SUNCAT Center for Interface Science and Catalysis
An advance by SLAC and Stanford researchers greatly reduces the time needed to analyze complex catalytic reactions for making fuel, industrial chemicals and other products, and should improve computational analysis throughout chemistry.
Stanford and SLAC researchers are leading a multi-year effort to produce nitrogen-based fertilizers in a sustainable way, by inventing a solar-powered chemistry technology that can make it right on the farm and apply it directly to crops, drip-irrigation style.
Scientists at SLAC and Stanford have identified active carbon catalysts and developed an electrochemical cell designed to purify water in small villages.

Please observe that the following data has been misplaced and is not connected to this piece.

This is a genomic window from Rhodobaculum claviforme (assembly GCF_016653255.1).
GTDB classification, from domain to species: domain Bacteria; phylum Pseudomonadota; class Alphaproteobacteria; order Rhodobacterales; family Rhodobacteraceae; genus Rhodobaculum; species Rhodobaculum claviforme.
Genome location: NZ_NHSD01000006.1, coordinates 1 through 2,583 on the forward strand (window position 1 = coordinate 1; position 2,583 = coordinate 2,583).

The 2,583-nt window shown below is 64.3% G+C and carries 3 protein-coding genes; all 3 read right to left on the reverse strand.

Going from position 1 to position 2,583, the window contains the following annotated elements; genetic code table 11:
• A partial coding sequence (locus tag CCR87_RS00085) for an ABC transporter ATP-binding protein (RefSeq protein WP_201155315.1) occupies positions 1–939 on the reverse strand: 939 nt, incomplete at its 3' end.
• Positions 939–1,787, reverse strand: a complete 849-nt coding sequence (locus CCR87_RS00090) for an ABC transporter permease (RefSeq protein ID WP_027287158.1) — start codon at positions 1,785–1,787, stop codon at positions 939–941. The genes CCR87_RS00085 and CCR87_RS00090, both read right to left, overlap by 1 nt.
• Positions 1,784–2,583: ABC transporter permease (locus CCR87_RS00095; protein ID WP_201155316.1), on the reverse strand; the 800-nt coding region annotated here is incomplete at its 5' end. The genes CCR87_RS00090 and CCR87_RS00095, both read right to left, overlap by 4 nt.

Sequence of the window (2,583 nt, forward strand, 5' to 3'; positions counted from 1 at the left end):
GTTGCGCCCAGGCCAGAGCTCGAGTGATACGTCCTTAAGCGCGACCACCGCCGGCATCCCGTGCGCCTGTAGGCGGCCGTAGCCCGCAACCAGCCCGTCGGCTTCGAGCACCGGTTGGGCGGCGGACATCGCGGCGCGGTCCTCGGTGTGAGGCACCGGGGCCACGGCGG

After 30 years in industry, he is leading a new focus at the lab’s SSRL X-ray light source and looking for ways to build on research strengths at SLAC and Stanford.
Squeezing a platinum catalyst a fraction of a nanometer nearly doubles its catalytic activity, a finding that could lead to better fuel cells and other clean energy technologies.
The discovery could make water splitting, a key step in a number of clean energy technologies, cheaper and more efficient.
The SLAC staff scientist is being honored for using theory and computation to help design new catalysts for generating and storing clean energy.
Adding pressure could improve the performance of solar cells made of perovskites, a promising photovoltaic material.
Their results suggest a more efficient way to store energy from solar and wind power by converting it into renewable fuels.
The Precourt Institute for Energy and the TomKat Center for Sustainable Energy at Stanford have awarded 12 faculty seed grants totaling $2.1 million for groundbreaking research on clean energy, including three grants to SLAC-Stanford collaborations.